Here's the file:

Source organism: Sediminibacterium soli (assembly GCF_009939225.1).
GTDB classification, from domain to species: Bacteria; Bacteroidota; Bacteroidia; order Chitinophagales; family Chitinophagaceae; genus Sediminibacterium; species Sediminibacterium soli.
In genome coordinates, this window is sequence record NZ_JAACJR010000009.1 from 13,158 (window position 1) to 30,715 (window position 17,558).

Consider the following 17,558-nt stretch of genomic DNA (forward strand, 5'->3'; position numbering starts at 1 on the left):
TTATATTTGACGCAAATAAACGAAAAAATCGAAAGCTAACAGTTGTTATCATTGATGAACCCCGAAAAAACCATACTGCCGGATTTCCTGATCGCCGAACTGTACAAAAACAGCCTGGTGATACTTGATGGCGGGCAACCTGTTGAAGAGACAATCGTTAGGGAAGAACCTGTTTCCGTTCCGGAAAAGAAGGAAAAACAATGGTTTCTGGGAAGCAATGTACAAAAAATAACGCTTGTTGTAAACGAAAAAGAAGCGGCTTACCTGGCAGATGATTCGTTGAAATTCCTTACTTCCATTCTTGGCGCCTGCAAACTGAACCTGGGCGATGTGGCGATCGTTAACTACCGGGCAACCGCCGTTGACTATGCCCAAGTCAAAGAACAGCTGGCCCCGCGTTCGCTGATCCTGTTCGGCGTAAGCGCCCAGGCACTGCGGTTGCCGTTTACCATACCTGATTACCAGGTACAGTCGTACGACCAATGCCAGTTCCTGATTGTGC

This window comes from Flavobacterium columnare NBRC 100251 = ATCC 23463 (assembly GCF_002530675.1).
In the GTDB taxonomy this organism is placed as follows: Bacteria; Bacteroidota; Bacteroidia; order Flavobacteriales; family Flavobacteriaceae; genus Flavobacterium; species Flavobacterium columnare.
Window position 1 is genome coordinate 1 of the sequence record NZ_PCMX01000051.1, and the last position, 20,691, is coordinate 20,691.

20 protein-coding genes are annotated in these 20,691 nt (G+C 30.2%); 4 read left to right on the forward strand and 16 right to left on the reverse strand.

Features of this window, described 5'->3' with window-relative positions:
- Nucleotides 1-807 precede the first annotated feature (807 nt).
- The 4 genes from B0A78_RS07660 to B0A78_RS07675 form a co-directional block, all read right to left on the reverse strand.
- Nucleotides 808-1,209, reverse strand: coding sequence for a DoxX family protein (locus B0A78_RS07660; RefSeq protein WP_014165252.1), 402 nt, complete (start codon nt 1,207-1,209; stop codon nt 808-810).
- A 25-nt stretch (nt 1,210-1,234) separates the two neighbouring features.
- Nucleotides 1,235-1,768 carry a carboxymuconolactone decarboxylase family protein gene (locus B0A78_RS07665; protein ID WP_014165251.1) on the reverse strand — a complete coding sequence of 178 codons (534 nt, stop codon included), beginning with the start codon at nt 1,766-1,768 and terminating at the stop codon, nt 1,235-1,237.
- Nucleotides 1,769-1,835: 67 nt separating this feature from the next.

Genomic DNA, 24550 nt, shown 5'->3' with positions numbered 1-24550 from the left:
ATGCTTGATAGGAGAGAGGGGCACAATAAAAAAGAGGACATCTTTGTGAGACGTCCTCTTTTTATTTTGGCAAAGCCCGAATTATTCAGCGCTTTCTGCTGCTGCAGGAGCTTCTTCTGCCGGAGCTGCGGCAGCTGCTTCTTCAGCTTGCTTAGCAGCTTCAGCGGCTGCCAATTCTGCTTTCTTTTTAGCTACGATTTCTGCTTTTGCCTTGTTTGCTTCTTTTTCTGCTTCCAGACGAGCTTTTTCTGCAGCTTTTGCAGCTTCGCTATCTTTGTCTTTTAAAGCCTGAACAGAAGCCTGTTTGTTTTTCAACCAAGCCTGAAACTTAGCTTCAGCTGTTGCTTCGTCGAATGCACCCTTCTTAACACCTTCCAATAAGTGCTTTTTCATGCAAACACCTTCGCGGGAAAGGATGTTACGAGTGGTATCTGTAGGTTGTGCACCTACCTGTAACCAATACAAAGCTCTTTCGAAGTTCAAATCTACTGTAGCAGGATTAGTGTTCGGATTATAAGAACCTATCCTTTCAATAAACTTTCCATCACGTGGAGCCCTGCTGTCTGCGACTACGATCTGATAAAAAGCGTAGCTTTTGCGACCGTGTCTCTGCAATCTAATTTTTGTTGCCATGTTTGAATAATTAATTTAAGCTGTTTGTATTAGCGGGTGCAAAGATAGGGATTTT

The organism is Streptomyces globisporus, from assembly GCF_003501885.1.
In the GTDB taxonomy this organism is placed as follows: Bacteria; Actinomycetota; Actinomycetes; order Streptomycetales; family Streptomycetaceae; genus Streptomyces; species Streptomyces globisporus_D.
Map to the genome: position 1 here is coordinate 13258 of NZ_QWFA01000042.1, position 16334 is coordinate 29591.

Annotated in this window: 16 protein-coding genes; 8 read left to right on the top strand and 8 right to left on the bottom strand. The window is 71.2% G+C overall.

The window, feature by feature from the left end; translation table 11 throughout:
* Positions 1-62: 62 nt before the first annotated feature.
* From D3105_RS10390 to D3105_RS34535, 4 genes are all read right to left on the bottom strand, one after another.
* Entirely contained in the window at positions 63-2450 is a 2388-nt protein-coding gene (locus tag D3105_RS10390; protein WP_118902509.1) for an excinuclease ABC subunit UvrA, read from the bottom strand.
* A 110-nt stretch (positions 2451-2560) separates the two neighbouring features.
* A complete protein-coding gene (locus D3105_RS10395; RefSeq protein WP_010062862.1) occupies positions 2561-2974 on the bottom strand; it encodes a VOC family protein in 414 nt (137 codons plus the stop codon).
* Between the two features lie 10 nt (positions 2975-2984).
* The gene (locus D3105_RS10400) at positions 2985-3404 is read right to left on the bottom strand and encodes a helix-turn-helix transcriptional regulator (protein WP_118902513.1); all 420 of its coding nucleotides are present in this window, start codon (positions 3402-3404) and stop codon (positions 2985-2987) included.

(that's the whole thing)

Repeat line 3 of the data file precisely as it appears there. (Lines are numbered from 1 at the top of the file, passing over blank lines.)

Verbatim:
In genome coordinates, this window is sequence record NZ_JAACJR010000009.1 from 13,158 (window position 1) to 30,715 (window position 17,558).